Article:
BEIRUT - When one of the world’s most respected moral leaders speaks about one of modern history’s greatest crimes, we are summoned to pay attention and think about the issues raised. I refer to South African Archbishop Desmond Tutu, who explained in theObserver newspaper last Sunday why at the last minute he cancelled his participation in a “leadership summit” that also included former British Prime Minister Tony Blair. He said that Blair’s joining U.S. President George W. Bush to attack Iraq in 2003 was an immoral act and an immense failure of leadership, based on a lie that has had huge and continuing negative consequences for the entire world.
Tutu’s stature will spur the debate about whether George Bush, Tony Blair and other senior officials should be held accountable for the destruction that they unleashed in invading Iraq. He framed his comments in the context of the moral responsibility of leaders, and not only the specific case of the Iraq invasion, which is an excellent case study in the terrible things that happen when poor leadership prevails.
This is also being highlighted across the Middle East these days in the widespread emphasis on putting on trial those Arab officials who were responsible for so much mismanagement, corruption, human rights abuses and official violence before they were overthrown by popular demonstrations or armed rebellion. Angry and abused Arab citizens do not only want to overthrow their leaders; they want to hold them accountable for their actions, so that future leaders do not misbehave as easily. The world tried to come to grips with this by creating the International Criminal Court and other special tribunals to try officials who acted criminally, aiming both to punish past criminals and deter future criminals.
Tutu reminds us that looking to a better future is difficult to do unless the grievances of the past are acknowledged and redressed in a legitimate manner. He rightly criticizes Blair and Bush for three things: they premised their attack on Iraq on the lie that Iraq had weapons of mass destruction, the invasion and war have “destabilized and polarized the world to a greater extent than any other conflict in history,” and they failed the moral test of leaders to tell the truth, for, as he wrote, “if leaders may lie, then who should tell the truth?”
He also raised the compelling issue of double standards, whereby some Third World leaders are sent to the International Criminal Court, others are assassinated and others, like Blair, join the international speakers' circuit.
The staggering cost of the Iraq war is not only calculated in the ravages of the recent past (over 110,000 Iraqis dead, millions made refugees or internally displaced, some 4,500 Americans killed and more than 32,000 wounded), but also in the brutal forces that the war unleashed. The Shiite-Sunni tensions that now dominate much of the Middle East, the latest generation of Al-Qaeda-like Salafi terrorists that operate across many borders, and the fragmentation of centralized states in favor of sectarian rivalries are three significant negative phenomena that were all exacerbated and more widely disseminated by the Iraq war.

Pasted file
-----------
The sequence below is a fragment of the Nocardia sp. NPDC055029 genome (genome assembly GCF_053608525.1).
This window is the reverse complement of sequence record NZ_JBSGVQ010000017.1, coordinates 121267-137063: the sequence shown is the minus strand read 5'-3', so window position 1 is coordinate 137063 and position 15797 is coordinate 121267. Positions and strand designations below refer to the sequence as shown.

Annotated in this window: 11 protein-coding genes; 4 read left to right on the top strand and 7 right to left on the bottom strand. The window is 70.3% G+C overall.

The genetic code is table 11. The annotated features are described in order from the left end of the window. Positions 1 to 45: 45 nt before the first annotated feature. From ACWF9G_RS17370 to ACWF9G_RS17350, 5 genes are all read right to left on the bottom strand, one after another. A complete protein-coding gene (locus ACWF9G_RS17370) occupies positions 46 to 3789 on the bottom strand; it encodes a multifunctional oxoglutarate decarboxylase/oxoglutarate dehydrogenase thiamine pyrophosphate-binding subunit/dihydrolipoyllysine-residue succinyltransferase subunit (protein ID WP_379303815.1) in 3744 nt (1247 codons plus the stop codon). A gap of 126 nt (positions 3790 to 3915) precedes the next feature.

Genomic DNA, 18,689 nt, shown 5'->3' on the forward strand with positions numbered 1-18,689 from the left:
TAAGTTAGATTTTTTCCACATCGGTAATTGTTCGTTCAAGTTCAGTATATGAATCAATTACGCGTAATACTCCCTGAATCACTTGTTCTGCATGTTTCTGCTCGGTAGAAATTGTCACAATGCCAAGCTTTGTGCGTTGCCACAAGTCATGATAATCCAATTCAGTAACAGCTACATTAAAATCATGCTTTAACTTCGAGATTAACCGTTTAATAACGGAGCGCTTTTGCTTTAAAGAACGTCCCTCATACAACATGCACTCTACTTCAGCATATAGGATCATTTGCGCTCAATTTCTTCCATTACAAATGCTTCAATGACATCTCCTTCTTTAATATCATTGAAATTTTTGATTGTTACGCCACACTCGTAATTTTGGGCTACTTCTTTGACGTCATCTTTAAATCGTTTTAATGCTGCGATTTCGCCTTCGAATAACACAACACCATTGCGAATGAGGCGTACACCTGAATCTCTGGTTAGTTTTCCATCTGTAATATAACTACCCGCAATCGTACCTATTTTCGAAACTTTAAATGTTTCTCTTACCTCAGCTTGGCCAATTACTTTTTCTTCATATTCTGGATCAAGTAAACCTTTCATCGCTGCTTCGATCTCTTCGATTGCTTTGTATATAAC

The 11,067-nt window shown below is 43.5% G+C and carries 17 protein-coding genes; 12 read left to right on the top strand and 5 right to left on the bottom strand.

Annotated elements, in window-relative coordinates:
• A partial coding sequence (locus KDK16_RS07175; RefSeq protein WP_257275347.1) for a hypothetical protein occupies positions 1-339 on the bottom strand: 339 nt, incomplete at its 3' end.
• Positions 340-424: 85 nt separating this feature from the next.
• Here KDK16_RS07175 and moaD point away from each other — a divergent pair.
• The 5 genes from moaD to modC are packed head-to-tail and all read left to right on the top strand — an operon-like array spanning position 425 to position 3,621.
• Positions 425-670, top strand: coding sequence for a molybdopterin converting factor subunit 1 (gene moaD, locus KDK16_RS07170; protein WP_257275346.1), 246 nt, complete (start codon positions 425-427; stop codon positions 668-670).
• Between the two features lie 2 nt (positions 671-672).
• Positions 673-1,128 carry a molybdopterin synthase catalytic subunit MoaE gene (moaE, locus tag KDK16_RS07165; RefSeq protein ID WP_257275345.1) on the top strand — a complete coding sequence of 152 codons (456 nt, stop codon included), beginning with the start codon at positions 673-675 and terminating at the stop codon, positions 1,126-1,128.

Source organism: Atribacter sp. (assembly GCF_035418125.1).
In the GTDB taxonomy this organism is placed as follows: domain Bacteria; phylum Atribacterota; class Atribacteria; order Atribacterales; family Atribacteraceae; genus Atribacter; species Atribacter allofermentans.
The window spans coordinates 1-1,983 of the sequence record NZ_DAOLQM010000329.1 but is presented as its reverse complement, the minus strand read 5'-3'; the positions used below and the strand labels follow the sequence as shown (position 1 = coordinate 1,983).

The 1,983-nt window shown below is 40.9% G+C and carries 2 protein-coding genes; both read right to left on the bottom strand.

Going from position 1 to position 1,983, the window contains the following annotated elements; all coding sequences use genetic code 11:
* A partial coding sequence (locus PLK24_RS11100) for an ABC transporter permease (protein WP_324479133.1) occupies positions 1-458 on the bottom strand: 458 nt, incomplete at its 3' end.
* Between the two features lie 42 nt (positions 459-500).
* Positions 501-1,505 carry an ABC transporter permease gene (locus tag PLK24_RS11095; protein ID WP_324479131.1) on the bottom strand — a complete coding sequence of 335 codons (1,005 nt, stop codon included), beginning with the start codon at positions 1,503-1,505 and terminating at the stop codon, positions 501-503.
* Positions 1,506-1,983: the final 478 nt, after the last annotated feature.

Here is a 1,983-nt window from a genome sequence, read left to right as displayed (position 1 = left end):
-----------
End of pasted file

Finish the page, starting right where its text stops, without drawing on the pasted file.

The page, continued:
Tutu criticizes Blair for such material and political consequences of the Iraq war, but returns to his point that “Leadership and morality are indivisible. Good leaders are the custodians of morality. The question is not whether Saddam Hussein was good or bad or how many of his people he massacred. The point is that Mr Bush and Mr Blair should not have allowed themselves to stoop to his immoral level. If it is acceptable for leaders to take drastic action on the basis of a lie, without an acknowledgement or an apology when they are found out, what should we teach our children?”
It is easy for some leaders and officials in the Western world with low intensity ethics, like Bush, Blair, Condoleezza Rice or Dick Cheney, to carry out their murderous deeds and then turn their backs and claim they acted for freedom. The truth is, they acted on the basis of lies and their low class leadership skills. They can fool many of their own ignorant countrymen and women with their combination of swagger and deception, but the world will not be so easily duped.
Tutu reminds us and them that morality, leadership and accountability are deeply linked in the minds of ordinary men and women across the world. Tutu himself practiced what he preaches, when he extended his “humblest and sincerest apologies” to the summit organizers, speakers and delegates for his last minute decision not to attend. He was prepared to apologize for that slight misdeed that merely inconvenienced or disappointed some people at the event, setting an example that still escapes the worldviews of self-engrossed politicians who unleash their criminal deeds on a global scale with total impunity.
Rami G. Khouri is Editor-at-large of The Daily Star, and Director of the Issam Fares Institute for Public Policy and International Affairs at the American University of Beirut, in Beirut, Lebanon.
Copyright © 2012 Rami G. Khouri -- distributed by Agence Global